The National Policy document looks like an “Election Manifesto” of bourgeoisie parties which provide a lot of promises not meant for implementation, noted the writer who attended the meeting on behalf of the CITU.

The draft of the National Policy stated, “Government of India firmly believes that without safe, clean environment and healthful working conditions, social justice and economic growth cannot be achieved and that safe and healthy working environment is recognised as a fundamental human right”.

The TU representatives unanimously noted that this human right is today absent in Indian conditions. The ‘firm belief’ of the government is not seen in practical implementation today. The government does not say how the violation of this human right is going to be restored.

The National Policy further noted, “The changing job pattern and working relationships, the rise in self-employment, greater sub-contracting, outsourcing of work, homework and increasing number of employees working far away from their establishment, pose problems of management of occupational safety and health risks at workplaces”.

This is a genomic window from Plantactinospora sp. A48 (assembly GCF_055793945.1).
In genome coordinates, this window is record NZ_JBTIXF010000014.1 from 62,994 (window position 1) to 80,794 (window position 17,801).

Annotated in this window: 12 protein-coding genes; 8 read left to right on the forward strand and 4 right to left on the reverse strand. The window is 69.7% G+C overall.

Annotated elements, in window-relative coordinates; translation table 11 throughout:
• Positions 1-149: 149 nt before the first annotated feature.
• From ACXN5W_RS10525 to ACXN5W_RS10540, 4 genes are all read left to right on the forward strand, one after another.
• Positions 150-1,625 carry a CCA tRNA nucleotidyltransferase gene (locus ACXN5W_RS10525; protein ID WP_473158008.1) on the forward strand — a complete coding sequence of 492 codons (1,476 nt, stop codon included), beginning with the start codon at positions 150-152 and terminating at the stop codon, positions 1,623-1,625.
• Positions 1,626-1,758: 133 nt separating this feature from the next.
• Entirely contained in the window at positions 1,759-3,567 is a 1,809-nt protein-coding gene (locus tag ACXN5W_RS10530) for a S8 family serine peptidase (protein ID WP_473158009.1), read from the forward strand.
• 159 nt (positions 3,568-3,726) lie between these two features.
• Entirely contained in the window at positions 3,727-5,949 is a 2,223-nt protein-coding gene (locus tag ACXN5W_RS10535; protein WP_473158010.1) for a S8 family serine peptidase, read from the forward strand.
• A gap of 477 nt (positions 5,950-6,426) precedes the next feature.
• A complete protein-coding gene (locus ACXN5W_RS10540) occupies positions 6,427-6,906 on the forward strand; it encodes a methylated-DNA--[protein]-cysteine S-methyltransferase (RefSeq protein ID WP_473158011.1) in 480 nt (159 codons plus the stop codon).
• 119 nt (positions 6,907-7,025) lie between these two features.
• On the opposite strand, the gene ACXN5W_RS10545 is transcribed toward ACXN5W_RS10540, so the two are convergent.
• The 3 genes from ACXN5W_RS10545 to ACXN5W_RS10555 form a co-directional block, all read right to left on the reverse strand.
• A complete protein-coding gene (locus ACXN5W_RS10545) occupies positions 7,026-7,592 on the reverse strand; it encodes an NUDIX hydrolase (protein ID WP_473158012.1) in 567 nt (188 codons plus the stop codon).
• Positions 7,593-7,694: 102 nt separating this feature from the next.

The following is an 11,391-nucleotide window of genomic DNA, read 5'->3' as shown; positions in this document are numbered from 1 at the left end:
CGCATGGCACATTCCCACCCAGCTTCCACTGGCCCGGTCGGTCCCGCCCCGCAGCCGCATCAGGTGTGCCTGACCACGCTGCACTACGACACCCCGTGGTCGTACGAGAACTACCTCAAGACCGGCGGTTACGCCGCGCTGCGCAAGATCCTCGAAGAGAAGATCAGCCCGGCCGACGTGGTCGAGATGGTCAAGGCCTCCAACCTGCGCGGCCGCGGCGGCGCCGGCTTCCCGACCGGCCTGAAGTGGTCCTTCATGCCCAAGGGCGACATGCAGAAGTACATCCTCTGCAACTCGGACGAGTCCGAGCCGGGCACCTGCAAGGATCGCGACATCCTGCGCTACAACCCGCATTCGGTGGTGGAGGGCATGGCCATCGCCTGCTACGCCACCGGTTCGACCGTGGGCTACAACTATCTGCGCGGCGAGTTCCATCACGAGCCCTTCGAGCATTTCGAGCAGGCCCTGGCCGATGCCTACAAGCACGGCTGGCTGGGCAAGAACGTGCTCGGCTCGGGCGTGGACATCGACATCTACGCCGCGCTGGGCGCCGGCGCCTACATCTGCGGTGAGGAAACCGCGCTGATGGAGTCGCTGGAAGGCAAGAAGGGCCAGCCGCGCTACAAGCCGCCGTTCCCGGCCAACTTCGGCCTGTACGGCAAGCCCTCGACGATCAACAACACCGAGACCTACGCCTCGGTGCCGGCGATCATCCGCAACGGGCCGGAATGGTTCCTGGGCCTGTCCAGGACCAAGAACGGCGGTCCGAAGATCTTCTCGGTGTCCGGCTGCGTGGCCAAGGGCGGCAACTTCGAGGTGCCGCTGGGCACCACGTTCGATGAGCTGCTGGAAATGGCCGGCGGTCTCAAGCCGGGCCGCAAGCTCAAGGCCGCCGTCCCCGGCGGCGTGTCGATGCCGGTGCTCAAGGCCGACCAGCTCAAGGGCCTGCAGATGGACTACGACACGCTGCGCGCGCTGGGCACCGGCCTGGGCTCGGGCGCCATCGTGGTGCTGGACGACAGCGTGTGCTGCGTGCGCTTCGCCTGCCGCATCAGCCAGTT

The representatives of trade unions pointed out that all these aspects are created by the policy of the government of India’s pursuit of globalisation. Regular jobs are reduced by VRS and contractual jobs are increasing even in public sector and government services. Outsourcing has become a key slogan of the government of India. If these policies are continued in future, despite adoption of the National Policy document, conditions are bound to deteriorate in the country and working class would suffer as a result of it, the TU representatives asserted categorically.